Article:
Be Relevant

At first, Harris was worried he wouldn't have enough content to keep a blog going. But soon he realized that worry was without merit. While the focus of the blog was mostly what a business would want to know about the legal issues surrounding operating in China—the majority of the firm's business is American and European companies moving into the Chinese marketplace—he also sprinkled in content about general Chinese business culture or observations. For example, he recently wrote about a study on the growing number of cell phone users in China and his views that such growth was a barometer of how the middle class is growing, and what companies should be doing to sell to that market.

"We would never claim that we're management or marketing experts, because we're not," he says. "But when I throw something like that out there, I know there will be comments from people who read the blog and who really know what they're talking about." That adds even more value to the content of the blog, he says, by creating a community of business experts who give good information via comments.

The site is also easy to use with obvious buttons for "tweeting" posts via Twitter, subscribing to the blog's RSS feed, and bookmarking posts to sites like Delicious or Stumble Upon.

Say What You Need to Say

Unlike many bloggers, Harris doesn't limit his posts to 500 words or fewer. Instead, he may post some short pieces or quick reads. But when the topic merits space, it gets as much as it needs. For example, a recent rant about the necessity to have someone who knows the Chinese marketplace at the helm of legal decisions in China topped out at nearly 2,000 powerful, engaging words.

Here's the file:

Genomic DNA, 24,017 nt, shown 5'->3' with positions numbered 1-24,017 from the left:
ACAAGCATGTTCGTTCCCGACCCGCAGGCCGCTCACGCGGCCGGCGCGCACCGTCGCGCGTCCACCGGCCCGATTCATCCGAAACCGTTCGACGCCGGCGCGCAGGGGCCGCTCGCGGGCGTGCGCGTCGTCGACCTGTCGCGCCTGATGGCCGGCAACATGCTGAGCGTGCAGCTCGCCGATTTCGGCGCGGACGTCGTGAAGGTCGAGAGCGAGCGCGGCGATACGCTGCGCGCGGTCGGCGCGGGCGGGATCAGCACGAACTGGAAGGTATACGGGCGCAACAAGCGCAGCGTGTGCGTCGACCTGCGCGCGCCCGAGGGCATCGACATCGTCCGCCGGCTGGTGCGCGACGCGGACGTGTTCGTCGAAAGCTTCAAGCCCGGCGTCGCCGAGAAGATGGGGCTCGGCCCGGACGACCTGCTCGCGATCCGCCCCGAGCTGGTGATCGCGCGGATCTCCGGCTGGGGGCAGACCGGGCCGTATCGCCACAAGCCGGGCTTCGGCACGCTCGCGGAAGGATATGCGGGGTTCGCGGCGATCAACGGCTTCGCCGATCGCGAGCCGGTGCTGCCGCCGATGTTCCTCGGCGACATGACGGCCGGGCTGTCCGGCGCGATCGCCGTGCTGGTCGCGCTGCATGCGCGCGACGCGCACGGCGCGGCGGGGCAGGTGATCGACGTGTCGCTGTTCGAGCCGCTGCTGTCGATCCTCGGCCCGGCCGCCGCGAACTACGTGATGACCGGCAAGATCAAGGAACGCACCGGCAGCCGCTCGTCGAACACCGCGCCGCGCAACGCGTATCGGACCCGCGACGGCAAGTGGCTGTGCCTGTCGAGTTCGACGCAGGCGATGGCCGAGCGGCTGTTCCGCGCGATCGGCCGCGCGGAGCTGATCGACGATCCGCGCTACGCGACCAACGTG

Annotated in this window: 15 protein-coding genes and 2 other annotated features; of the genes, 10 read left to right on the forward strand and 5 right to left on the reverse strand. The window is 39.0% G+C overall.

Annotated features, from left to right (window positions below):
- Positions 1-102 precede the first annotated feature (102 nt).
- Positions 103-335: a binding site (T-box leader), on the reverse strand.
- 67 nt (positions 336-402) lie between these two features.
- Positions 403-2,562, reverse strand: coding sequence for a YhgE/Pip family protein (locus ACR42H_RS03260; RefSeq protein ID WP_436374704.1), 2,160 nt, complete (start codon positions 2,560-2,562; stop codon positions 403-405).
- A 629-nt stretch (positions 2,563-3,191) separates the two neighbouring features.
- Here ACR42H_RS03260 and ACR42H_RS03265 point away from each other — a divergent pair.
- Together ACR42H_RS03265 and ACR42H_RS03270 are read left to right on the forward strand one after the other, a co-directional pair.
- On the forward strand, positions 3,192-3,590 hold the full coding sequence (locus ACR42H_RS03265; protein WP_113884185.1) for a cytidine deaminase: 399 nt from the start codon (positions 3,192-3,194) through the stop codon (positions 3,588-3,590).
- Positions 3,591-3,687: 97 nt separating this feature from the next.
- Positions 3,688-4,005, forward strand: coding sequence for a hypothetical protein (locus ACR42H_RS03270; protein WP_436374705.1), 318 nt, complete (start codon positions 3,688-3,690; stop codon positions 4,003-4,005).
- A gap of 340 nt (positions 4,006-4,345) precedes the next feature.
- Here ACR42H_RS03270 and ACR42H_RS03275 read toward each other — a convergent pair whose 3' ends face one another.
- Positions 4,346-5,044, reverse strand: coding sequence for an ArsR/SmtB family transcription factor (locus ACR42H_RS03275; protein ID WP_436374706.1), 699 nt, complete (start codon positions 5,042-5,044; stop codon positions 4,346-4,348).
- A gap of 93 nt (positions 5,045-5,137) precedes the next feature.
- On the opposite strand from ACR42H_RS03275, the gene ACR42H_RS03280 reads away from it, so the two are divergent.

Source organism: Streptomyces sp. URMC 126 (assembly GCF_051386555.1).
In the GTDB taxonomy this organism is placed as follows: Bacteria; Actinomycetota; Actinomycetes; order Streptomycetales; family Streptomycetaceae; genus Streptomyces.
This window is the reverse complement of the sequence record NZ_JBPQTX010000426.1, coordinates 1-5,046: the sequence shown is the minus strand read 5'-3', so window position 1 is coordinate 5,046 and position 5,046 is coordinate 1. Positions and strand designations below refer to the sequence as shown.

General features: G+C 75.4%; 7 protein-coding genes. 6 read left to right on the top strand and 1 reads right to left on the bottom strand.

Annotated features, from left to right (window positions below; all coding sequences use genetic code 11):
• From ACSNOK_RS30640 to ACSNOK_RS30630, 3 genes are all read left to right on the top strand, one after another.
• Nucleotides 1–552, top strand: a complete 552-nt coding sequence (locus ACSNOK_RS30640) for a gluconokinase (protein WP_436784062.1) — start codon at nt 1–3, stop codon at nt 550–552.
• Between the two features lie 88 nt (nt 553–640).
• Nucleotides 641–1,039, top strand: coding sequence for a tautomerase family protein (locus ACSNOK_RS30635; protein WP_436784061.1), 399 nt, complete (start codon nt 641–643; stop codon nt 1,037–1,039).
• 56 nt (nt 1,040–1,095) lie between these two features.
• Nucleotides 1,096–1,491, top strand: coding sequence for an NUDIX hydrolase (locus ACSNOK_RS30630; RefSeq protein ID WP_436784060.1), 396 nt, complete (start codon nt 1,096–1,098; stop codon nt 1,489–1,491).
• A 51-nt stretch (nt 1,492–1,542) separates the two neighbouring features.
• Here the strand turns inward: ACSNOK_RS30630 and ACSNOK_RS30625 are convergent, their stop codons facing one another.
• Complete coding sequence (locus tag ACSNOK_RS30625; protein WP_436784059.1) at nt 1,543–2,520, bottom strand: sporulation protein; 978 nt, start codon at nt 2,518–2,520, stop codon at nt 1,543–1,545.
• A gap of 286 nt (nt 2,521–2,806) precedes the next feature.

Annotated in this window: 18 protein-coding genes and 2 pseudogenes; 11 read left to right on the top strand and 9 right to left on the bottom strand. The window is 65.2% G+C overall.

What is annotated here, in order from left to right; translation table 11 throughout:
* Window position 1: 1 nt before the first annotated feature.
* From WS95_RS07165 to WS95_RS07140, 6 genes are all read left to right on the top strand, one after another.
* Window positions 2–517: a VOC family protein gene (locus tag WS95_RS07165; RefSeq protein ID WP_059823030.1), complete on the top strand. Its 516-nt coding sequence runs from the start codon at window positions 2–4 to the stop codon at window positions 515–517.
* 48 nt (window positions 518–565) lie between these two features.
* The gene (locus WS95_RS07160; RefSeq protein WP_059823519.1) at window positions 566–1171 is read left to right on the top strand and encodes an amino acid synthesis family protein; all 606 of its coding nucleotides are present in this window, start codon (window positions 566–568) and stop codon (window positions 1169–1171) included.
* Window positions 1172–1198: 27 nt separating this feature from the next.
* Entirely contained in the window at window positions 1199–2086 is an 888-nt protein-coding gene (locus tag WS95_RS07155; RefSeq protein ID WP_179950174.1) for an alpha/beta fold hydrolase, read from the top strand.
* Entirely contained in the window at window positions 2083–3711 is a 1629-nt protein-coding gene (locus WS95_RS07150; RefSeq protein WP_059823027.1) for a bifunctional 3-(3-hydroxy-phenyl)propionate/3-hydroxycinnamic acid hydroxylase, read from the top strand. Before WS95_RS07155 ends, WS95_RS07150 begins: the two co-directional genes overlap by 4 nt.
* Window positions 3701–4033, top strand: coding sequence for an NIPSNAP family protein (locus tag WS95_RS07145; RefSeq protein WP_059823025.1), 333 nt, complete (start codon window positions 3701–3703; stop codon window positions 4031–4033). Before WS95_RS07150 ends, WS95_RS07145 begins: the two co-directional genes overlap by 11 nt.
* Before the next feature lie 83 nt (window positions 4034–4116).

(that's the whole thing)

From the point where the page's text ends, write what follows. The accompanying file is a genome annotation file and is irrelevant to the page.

"Every day, there are about six or seven people on Twitter who are saying, 'You've got to read this post.' It's really creating a lot of buzz," he says. The reason is because it resonates with the audience he's trying to reach, he adds.

Harris says the variation in posts keeps the blog interesting and different types of posts get different types of reactions. Some people like the short, fact-based posts, while others like the lengthy, thought-provoking pieces.


The blog required a modest investment at its launch, which Harris estimates at about $2,000. Hosting and maintenance cost about $500 per year. Then, there's the time he and his colleagues spend crafting posts. Some posts take 10 minutes, while others could take 10 or more hours, especially if Harris is writing a white paper that he will turn into a blog post, for example.